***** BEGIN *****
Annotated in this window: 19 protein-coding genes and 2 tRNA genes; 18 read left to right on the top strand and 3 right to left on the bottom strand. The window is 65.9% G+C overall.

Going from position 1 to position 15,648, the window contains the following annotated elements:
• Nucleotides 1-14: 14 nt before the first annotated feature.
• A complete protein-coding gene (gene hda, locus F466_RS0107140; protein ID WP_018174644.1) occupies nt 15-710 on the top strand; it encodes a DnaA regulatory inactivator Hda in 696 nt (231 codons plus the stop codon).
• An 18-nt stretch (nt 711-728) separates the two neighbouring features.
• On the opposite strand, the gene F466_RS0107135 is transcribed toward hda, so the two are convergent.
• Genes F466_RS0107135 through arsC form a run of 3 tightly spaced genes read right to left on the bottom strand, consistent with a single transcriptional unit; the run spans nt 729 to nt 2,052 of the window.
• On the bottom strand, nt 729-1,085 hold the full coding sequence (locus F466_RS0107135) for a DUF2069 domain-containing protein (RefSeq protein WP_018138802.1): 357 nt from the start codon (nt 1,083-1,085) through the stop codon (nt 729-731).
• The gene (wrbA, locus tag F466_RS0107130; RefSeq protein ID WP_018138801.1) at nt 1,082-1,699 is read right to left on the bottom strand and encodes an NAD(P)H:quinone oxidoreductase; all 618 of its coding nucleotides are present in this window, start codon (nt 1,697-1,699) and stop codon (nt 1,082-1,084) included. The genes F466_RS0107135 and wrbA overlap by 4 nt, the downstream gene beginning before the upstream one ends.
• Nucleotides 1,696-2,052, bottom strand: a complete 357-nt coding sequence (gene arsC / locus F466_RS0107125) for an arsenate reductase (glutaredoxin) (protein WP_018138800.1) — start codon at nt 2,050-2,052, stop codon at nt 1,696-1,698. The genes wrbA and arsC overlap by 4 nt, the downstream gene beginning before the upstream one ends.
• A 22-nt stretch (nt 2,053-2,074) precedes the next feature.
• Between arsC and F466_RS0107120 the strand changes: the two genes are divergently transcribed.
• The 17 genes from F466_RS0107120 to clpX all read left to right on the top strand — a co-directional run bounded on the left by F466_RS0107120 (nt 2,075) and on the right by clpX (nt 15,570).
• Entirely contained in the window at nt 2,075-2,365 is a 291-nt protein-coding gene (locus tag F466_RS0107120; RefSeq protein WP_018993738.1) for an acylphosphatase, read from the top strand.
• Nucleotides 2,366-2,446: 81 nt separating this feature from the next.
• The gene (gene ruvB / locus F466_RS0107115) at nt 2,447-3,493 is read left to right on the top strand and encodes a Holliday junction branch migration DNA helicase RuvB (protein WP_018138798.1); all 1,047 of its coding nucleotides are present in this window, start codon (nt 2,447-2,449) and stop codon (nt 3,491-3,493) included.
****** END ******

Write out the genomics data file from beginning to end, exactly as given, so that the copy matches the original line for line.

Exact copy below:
Annotated in this window: 19 protein-coding genes and 2 tRNA genes; 18 read left to right on the top strand and 3 right to left on the bottom strand. The window is 65.9% G+C overall.

Going from position 1 to position 15,648, the window contains the following annotated elements:
• Nucleotides 1-14: 14 nt before the first annotated feature.
• A complete protein-coding gene (gene hda, locus F466_RS0107140; protein ID WP_018174644.1) occupies nt 15-710 on the top strand; it encodes a DnaA regulatory inactivator Hda in 696 nt (231 codons plus the stop codon).
• An 18-nt stretch (nt 711-728) separates the two neighbouring features.
• On the opposite strand, the gene F466_RS0107135 is transcribed toward hda, so the two are convergent.
• Genes F466_RS0107135 through arsC form a run of 3 tightly spaced genes read right to left on the bottom strand, consistent with a single transcriptional unit; the run spans nt 729 to nt 2,052 of the window.
• On the bottom strand, nt 729-1,085 hold the full coding sequence (locus F466_RS0107135) for a DUF2069 domain-containing protein (RefSeq protein WP_018138802.1): 357 nt from the start codon (nt 1,083-1,085) through the stop codon (nt 729-731).
• The gene (wrbA, locus tag F466_RS0107130; RefSeq protein ID WP_018138801.1) at nt 1,082-1,699 is read right to left on the bottom strand and encodes an NAD(P)H:quinone oxidoreductase; all 618 of its coding nucleotides are present in this window, start codon (nt 1,697-1,699) and stop codon (nt 1,082-1,084) included. The genes F466_RS0107135 and wrbA overlap by 4 nt, the downstream gene beginning before the upstream one ends.
• Nucleotides 1,696-2,052, bottom strand: a complete 357-nt coding sequence (gene arsC / locus F466_RS0107125) for an arsenate reductase (glutaredoxin) (protein WP_018138800.1) — start codon at nt 2,050-2,052, stop codon at nt 1,696-1,698. The genes wrbA and arsC overlap by 4 nt, the downstream gene beginning before the upstream one ends.
• A 22-nt stretch (nt 2,053-2,074) precedes the next feature.
• Between arsC and F466_RS0107120 the strand changes: the two genes are divergently transcribed.
• The 17 genes from F466_RS0107120 to clpX all read left to right on the top strand — a co-directional run bounded on the left by F466_RS0107120 (nt 2,075) and on the right by clpX (nt 15,570).
• Entirely contained in the window at nt 2,075-2,365 is a 291-nt protein-coding gene (locus tag F466_RS0107120; RefSeq protein WP_018993738.1) for an acylphosphatase, read from the top strand.
• Nucleotides 2,366-2,446: 81 nt separating this feature from the next.
• The gene (gene ruvB / locus F466_RS0107115) at nt 2,447-3,493 is read left to right on the top strand and encodes a Holliday junction branch migration DNA helicase RuvB (protein WP_018138798.1); all 1,047 of its coding nucleotides are present in this window, start codon (nt 2,447-2,449) and stop codon (nt 3,491-3,493) included.